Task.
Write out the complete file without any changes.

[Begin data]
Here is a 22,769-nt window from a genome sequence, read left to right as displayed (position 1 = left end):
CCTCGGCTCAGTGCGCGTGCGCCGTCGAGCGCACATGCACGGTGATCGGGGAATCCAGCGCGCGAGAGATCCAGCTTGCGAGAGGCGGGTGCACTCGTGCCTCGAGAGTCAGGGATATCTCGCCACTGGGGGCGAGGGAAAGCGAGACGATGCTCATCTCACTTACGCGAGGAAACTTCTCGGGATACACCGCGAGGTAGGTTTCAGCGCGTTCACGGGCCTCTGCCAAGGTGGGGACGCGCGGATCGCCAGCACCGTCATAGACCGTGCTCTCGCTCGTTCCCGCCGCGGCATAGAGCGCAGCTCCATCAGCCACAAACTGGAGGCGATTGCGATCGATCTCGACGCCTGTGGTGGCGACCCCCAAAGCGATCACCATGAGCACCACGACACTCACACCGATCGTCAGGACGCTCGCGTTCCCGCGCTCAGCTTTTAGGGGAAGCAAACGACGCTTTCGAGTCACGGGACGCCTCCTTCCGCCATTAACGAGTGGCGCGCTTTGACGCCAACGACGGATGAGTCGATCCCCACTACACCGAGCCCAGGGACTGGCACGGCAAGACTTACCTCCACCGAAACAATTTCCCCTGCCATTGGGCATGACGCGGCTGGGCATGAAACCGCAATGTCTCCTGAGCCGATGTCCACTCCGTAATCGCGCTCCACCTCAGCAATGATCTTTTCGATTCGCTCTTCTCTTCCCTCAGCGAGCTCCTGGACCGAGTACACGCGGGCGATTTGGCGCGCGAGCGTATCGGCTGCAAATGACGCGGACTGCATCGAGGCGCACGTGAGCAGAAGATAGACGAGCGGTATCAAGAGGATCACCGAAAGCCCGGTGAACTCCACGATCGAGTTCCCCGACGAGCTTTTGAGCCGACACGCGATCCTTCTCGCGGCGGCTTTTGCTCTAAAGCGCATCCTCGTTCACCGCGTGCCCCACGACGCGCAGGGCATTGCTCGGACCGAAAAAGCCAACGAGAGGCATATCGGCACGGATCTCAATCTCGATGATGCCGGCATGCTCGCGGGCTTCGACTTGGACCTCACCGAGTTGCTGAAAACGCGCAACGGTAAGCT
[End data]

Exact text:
Here is a 22,769-nt window from a genome sequence, read left to right as displayed (position 1 = left end):
CCTCGGCTCAGTGCGCGTGCGCCGTCGAGCGCACATGCACGGTGATCGGGGAATCCAGCGCGCGAGAGATCCAGCTTGCGAGAGGCGGGTGCACTCGTGCCTCGAGAGTCAGGGATATCTCGCCACTGGGGGCGAGGGAAAGCGAGACGATGCTCATCTCACTTACGCGAGGAAACTTCTCGGGATACACCGCGAGGTAGGTTTCAGCGCGTTCACGGGCCTCTGCCAAGGTGGGGACGCGCGGATCGCCAGCACCGTCATAGACCGTGCTCTCGCTCGTTCCCGCCGCGGCATAGAGCGCAGCTCCATCAGCCACAAACTGGAGGCGATTGCGATCGATCTCGACGCCTGTGGTGGCGACCCCCAAAGCGATCACCATGAGCACCACGACACTCACACCGATCGTCAGGACGCTCGCGTTCCCGCGCTCAGCTTTTAGGGGAAGCAAACGACGCTTTCGAGTCACGGGACGCCTCCTTCCGCCATTAACGAGTGGCGCGCTTTGACGCCAACGACGGATGAGTCGATCCCCACTACACCGAGCCCAGGGACTGGCACGGCAAGACTTACCTCCACCGAAACAATTTCCCCTGCCATTGGGCATGACGCGGCTGGGCATGAAACCGCAATGTCTCCTGAGCCGATGTCCACTCCGTAATCGCGCTCCACCTCAGCAATGATCTTTTCGATTCGCTCTTCTCTTCCCTCAGCGAGCTCCTGGACCGAGTACACGCGGGCGATTTGGCGCGCGAGCGTATCGGCTGCAAATGACGCGGACTGCATCGAGGCGCACGTGAGCAGAAGATAGACGAGCGGTATCAAGAGGATCACCGAAAGCCCGGTGAACTCCACGATCGAGTTCCCCGACGAGCTTTTGAGCCGACACGCGATCCTTCTCGCGGCGGCTTTTGCTCTAAAGCGCATCCTCGTTCACCGCGTGCCCCACGACGCGCAGGGCATTGCTCGGACCGAAAAAGCCAACGAGAGGCATATCGGCACGGATCTCAATCTCGATGATGCCGGCATGCTCGCGGGCTTCGACTTGGACCTCACCGAGTTGCTGAAAACGCGCAACGGTAAGCT